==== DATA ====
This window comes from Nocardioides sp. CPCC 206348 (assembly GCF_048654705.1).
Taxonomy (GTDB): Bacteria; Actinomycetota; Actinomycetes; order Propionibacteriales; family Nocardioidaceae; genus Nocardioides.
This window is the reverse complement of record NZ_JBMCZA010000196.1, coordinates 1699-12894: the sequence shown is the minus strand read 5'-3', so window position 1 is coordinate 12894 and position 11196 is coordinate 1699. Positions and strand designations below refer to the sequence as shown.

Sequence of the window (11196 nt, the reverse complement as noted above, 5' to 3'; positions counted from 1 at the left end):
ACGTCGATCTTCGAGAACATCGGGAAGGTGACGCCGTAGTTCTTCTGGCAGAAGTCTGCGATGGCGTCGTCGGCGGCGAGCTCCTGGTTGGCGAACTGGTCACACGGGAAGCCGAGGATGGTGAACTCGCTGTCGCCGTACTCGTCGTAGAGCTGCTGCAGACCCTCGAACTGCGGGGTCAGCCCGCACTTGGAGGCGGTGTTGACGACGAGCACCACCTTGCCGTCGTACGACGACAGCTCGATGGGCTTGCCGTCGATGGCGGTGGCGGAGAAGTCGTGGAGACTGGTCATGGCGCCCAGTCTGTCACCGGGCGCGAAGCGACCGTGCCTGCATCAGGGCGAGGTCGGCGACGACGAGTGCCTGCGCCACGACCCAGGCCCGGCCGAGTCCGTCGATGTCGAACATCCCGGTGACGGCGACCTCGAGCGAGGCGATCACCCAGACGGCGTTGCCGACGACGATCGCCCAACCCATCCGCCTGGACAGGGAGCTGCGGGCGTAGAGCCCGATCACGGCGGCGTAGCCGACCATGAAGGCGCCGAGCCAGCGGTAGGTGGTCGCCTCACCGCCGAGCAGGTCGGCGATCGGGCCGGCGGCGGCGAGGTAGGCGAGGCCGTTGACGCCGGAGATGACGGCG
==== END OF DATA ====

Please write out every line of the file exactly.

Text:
This window comes from Nocardioides sp. CPCC 206348 (assembly GCF_048654705.1).
Taxonomy (GTDB): Bacteria; Actinomycetota; Actinomycetes; order Propionibacteriales; family Nocardioidaceae; genus Nocardioides.
This window is the reverse complement of record NZ_JBMCZA010000196.1, coordinates 1699-12894: the sequence shown is the minus strand read 5'-3', so window position 1 is coordinate 12894 and position 11196 is coordinate 1699. Positions and strand designations below refer to the sequence as shown.

Sequence of the window (11196 nt, the reverse complement as noted above, 5' to 3'; positions counted from 1 at the left end):
ACGTCGATCTTCGAGAACATCGGGAAGGTGACGCCGTAGTTCTTCTGGCAGAAGTCTGCGATGGCGTCGTCGGCGGCGAGCTCCTGGTTGGCGAACTGGTCACACGGGAAGCCGAGGATGGTGAACTCGCTGTCGCCGTACTCGTCGTAGAGCTGCTGCAGACCCTCGAACTGCGGGGTCAGCCCGCACTTGGAGGCGGTGTTGACGACGAGCACCACCTTGCCGTCGTACGACGACAGCTCGATGGGCTTGCCGTCGATGGCGGTGGCGGAGAAGTCGTGGAGACTGGTCATGGCGCCCAGTCTGTCACCGGGCGCGAAGCGACCGTGCCTGCATCAGGGCGAGGTCGGCGACGACGAGTGCCTGCGCCACGACCCAGGCCCGGCCGAGTCCGTCGATGTCGAACATCCCGGTGACGGCGACCTCGAGCGAGGCGATCACCCAGACGGCGTTGCCGACGACGATCGCCCAACCCATCCGCCTGGACAGGGAGCTGCGGGCGTAGAGCCCGATCACGGCGGCGTAGCCGACCATGAAGGCGCCGAGCCAGCGGTAGGTGGTCGCCTCACCGCCGAGCAGGTCGGCGATCGGGCCGGCGGCGGCGAGGTAGGCGAGGCCGTTGACGCCGGAGATGACGGCG